Many retirees opened their most recent annuity check and were surprised to find it was less than expected. Bill Zielinski, the associate director for retirement services at the Office of Personnel Management, said his office received countless calls from concerned feds.
“For a lot of individuals, when they receive a statement that describes what the new amount of their annuity is, when they see these changes, they do call us,” said Zielinski in a recent phone interview. “They want to make sure they understand what those changes are, why those changes took place and what options they may have about those.”
Zielinski said two factors caused annuities to change – the expiration of the Make Work Pay tax credit and a consolidation of tax withholding tables. Both affected the amount of taxes withheld from benefit checks.
The IRS constructs tax withholding tables every year based on changes to the tax code. The tables tell employers how much to withhold from each individual based on their pay and other personal information. In the case of federal retirees, the tables tell OPM how much to withhold from annuitants.
The 2010 tables reflected the Making Work Pay tax credit. The credit was part of the stimulus package and equaled 6.2 percent of a taxpayer’s earned income up to $400 for individuals and $800 for joint filers. Instead of receiving a check for the credit, most workers had less withheld from their wages.
The Making Work Pay tax credit expired in December. Zielinski said the IRS readjusted the 2011 tax withholding table because the credit no longer exists, causing some beneficiaries to move into a higher group.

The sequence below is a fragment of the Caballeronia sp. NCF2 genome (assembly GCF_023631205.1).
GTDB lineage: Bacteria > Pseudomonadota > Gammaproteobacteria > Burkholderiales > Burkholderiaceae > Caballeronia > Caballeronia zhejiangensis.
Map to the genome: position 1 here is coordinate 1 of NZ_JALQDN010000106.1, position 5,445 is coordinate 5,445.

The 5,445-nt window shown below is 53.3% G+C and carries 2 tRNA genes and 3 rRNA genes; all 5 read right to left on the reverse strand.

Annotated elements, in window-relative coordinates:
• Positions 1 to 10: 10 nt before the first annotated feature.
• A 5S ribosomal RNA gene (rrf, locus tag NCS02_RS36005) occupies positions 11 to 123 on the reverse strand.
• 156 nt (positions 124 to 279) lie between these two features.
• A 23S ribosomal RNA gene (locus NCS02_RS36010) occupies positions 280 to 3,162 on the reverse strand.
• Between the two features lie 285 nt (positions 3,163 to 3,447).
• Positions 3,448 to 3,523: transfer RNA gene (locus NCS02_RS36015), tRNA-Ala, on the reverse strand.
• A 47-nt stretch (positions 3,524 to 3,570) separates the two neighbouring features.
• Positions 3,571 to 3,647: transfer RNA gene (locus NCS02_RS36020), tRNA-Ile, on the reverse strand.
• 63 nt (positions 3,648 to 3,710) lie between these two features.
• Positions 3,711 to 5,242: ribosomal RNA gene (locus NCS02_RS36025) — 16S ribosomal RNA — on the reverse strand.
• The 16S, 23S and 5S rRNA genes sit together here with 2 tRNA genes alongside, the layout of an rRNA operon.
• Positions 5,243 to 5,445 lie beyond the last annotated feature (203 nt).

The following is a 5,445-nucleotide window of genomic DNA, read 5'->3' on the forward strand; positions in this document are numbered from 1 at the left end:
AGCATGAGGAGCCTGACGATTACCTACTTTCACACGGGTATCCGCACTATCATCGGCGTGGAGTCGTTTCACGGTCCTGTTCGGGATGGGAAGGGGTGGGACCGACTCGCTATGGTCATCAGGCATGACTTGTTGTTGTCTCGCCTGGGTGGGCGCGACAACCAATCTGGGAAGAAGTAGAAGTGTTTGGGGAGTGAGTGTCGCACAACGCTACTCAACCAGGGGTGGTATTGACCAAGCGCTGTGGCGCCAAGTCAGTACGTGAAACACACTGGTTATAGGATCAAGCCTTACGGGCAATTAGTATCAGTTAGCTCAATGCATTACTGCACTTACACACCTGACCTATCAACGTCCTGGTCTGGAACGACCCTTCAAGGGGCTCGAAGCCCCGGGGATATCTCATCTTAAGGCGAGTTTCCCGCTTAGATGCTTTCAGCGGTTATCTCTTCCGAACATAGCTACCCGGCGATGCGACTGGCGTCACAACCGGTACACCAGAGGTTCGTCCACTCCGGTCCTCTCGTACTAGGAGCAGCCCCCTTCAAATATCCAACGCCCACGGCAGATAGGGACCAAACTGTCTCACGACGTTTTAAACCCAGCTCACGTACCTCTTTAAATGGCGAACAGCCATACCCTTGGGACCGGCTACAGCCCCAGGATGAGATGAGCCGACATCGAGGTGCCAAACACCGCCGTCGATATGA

“There was also a change in that the tax tables moved from having eight different groupings down to six groupings so that had the effect of redistributing all of our retirees across those groupings,” Zielinski said.
Congress passed the changes so late in the year that they did not impact the first payments of 2011. Zielinski said the fact that the February checks were lower than those annuitants received in January caused confusion.
OPM included documentation with the adjusted February checks showing the old and new rates.
Zielinski said retirees also have been confused about where to find information about the rate changes.
“When it comes to information about taxation and what they should be expecting relative to their taxes, those are exactly the kinds of questions they should be going to the IRS with,” said Zielinski. “For questions relative to their benefit itself – what the amount is that’s changed or if they want to reduce the withholding that they currently have, they should be contacting us.”
OPM offers several online tools so retirees have more options than just calling the agency. Zielinski said annuitants can email OPM directly at firstname.lastname@example.org. He said individuals who know they want to change their withholding rate can log onto www.servicesonline.opm.gov and adjust the rate directly.
“While individuals are ultimately responsible for meeting their tax burdens,” said Zielinski, “It’s important for folks to have an understanding of exactly what it is that did change, why they might be seeing an increase in the withholding from their benefit, and also how they can go about either asking us questions, getting information, or making changes to their record.”
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